21 July 2023
In this blog, PLA member Sharon Davidson tells us what it’s like to work as an Open University tutor in prisons. Sharon worked as a police officer, and directed the Criminal Justice Joint Inspectorates, but teaching in prisons – she says – is her most inspiring role yet.
This the sixth in a series – routes into prison teaching – highlighting the variety of careers in prison education, and the variety of career paths leading towards them.
I’m an associate lecturer for the Open University, the largest higher education provider in UK prisons. We’ve been delivering higher education in prisons for the past 50 years so we have some idea about what’s needed. Higher education in prisons is funded either by the student taking out a student loan (like students on the outside), or applying for a grant from a range of charitable institutions. Either way, the student cannot access higher education unless their release date is within 6 years of the first day of the first academic year of study. This is very restrictive and something many organisations are campaigning to change.
I’ve been hanging around criminal justice in various guises for many years: first as a police officer (80s), then as a local authority licensing officer (90s), in criminal justice joint inspection (00’s) and ultimately (and most inspirationally) as an associate lecturer for the Open University (OU).
I now tutor on higher education business studies modules in prisons, and it has become the passion of my life! I’ve moved from having 1 prison learner in a wider group of 25 students, to having 30 prison learners this year spread across 3 modules at all three levels of degree education.
I now tutor on higher education business studies modules in prisons, and it has become the passion of my life
My first step into education was in 2014, when I discovered that I could opt in to tutoring students in prison just by ticking a box on a form every academic year. I leapt at the chance, knowing that I was already familiar with the environment and that education in prison was one of the key ways of reducing reoffending and at the very heart of an effective rehabilitative process.
I applied and was accepted and I’m so happy I did. It is truly inspirational, for learners and for me too! This world is fast moving and the skills you learn in higher education programmes can open so many doors upon release in terms of making better decisions, it’s unreal.
The skills you learn in higher education programmes can open so many doors upon release
I remember my first ever prison tutorial, it went a bit like this:
I drove an hour and a half to get to the prison, early, because I knew it would take a while to get in and see my student … sure enough, it did!
I could only take paper and pen inside, so my usual tutoring props of laptop and internet links to a range of module resources was useless. Instead, I forwarded the assignment tutorial slides to the establishment beforehand, as a means of framing a discussion with my student on the day. This worked really well as a common focus for us both. He could scribble notes all over them!
I was introduced to my student (it’s a one-to-one tutorial, very similar to how they do them in Oxford or Cambridge), and we got to work on the module information I had forwarded. He was keen, diligent, and very on top of his coursework (my prison students are often in the top 5% of my module group performance overall).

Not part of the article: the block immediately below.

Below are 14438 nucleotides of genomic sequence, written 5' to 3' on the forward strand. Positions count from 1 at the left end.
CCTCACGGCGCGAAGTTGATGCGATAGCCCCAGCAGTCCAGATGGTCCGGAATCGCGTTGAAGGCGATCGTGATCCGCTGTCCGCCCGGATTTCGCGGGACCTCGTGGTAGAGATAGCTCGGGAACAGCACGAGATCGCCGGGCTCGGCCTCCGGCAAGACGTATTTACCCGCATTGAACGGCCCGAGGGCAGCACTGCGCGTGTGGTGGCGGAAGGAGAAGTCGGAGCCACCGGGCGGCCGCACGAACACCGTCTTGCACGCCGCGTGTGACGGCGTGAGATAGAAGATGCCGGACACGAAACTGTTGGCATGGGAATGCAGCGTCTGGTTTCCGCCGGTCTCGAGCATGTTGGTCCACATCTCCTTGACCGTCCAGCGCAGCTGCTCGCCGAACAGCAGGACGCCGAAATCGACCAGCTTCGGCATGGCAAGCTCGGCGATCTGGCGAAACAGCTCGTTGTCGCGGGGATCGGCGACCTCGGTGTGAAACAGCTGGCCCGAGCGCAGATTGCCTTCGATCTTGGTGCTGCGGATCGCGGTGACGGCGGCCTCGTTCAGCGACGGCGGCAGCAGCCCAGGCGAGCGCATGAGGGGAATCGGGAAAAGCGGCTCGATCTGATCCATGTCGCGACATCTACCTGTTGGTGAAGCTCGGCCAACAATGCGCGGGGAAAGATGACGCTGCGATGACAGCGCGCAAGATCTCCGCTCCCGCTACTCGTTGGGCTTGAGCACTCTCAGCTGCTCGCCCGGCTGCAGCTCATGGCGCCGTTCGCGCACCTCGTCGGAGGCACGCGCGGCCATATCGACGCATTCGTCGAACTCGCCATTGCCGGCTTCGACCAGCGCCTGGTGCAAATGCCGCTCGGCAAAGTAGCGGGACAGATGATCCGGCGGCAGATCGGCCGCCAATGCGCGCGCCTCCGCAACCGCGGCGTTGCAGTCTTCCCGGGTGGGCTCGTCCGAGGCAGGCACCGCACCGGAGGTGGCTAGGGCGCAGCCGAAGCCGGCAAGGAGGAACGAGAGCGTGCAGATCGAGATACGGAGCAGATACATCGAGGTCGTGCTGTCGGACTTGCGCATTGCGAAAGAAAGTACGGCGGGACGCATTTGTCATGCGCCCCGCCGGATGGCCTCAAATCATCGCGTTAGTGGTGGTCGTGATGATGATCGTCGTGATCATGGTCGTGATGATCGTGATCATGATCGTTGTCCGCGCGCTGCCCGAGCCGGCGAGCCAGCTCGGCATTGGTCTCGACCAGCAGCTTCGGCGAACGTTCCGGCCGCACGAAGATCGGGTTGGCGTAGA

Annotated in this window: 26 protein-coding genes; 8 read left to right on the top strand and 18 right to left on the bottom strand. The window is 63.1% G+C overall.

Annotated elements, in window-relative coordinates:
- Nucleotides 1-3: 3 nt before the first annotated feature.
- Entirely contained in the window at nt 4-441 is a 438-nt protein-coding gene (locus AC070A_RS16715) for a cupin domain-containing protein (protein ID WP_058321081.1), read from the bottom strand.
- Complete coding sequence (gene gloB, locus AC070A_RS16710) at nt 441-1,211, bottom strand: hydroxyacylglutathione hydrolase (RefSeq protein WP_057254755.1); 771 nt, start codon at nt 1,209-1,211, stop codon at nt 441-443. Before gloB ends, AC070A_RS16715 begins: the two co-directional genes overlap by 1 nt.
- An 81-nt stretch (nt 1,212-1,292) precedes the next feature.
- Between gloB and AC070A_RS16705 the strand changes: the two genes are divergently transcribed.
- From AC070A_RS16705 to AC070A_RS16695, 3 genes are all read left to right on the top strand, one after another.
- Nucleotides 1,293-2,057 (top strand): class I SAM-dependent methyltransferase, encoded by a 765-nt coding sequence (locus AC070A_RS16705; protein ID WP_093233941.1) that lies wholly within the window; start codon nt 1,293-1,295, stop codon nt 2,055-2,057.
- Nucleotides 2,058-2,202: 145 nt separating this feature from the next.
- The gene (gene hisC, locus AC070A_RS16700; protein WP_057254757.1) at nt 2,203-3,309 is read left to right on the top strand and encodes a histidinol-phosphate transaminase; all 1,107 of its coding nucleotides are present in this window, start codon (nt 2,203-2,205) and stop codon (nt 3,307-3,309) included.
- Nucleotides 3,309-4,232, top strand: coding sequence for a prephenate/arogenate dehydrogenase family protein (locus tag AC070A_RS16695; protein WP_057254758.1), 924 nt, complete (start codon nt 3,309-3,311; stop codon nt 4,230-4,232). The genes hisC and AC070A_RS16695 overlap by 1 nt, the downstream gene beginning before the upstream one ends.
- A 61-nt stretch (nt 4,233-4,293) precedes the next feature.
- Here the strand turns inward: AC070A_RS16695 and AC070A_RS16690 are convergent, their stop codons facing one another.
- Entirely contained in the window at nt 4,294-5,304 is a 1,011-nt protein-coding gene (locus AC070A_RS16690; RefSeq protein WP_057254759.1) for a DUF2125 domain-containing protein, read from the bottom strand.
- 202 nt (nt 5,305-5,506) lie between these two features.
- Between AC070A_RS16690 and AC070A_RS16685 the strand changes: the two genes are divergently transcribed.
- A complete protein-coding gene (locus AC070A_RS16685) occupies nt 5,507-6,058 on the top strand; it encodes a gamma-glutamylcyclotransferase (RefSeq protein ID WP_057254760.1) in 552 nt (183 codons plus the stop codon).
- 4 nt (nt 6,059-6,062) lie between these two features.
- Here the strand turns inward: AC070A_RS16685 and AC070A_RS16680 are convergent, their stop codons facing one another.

My prison students are often in the top 5% of my module group performance overall
The discussion we had about the module material he was studying was rich and insightful. It was a fast-moving adult-to-adult discussion, easily comparable to (and sometimes exceeding) the classroom discussions I have on the outside. The time literally flew by. My role is to facilitate learning and we do this collaboratively, through conversation. Some of the questions he asked were as probing, insightful and challenging as the best I’ve ever had. I learn too, e.g., how to rephrase concepts, how to put them into a whole new perspective, and how to position what is routine on the outside, into meaningful examples on the inside. Win-win!
I am never on my own with my prison students, the prison education officer sits in but does not take part in the discussion. I feel totally safe, am escorted everywhere and can have a very deep and academic conversation with my student on the 1:1 ratio we provide.
For me it was an exhilarating experience. I had to sit in my car for half an hour to process the way it had gone. I was fascinated about the depth of thinking we had undertaken in such a short time, and had to return to a state suitable for driving the hour and a half home!
Many times since, I’ve reflected upon this with other tutors of Students in Secure Environments (SiSE), and it’s not particularly out of the ordinary. Many feel the same as I did all those years ago, and still do now, about the value OU tutors bring to this process and the real benefits resulting to both learner and tutor alike. Only very recently I heard a fellow OU tutor say:
For prison learners, the tutor is about the future. This is one of the few people a student meets who has nothing to do with their past
I hope someone reading this will take that leap and sign up for an OU degree module, or find out about becoming an OU prison tutor. It will be the best decision they will ever make, for all sorts of reasons.
Sharon Davidson is an Associate Lecturer in the Faculty of Business and Law at The Open University Business School.
To read more about the Open University in prisons, click here.
© Prisoner Learning Alliance 2024